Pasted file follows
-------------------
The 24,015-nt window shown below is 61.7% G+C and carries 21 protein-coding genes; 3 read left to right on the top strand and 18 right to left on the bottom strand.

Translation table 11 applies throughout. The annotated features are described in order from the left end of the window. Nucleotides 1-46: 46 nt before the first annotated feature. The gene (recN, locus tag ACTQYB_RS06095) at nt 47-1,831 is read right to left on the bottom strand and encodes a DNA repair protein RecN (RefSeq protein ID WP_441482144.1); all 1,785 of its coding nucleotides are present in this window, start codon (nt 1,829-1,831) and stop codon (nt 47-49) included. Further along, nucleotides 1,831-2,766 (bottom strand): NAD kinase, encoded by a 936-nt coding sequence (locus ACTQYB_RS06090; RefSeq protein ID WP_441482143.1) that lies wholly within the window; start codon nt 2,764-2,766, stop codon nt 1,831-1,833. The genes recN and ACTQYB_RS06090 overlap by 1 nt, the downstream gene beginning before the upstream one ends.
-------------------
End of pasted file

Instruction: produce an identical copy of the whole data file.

The 24,015-nt window shown below is 61.7% G+C and carries 21 protein-coding genes; 3 read left to right on the top strand and 18 right to left on the bottom strand.

Translation table 11 applies throughout. The annotated features are described in order from the left end of the window. Nucleotides 1-46: 46 nt before the first annotated feature. The gene (recN, locus tag ACTQYB_RS06095) at nt 47-1,831 is read right to left on the bottom strand and encodes a DNA repair protein RecN (RefSeq protein ID WP_441482144.1); all 1,785 of its coding nucleotides are present in this window, start codon (nt 1,829-1,831) and stop codon (nt 47-49) included. Further along, nucleotides 1,831-2,766 (bottom strand): NAD kinase, encoded by a 936-nt coding sequence (locus ACTQYB_RS06090; RefSeq protein ID WP_441482143.1) that lies wholly within the window; start codon nt 2,764-2,766, stop codon nt 1,831-1,833. The genes recN and ACTQYB_RS06090 overlap by 1 nt, the downstream gene beginning before the upstream one ends.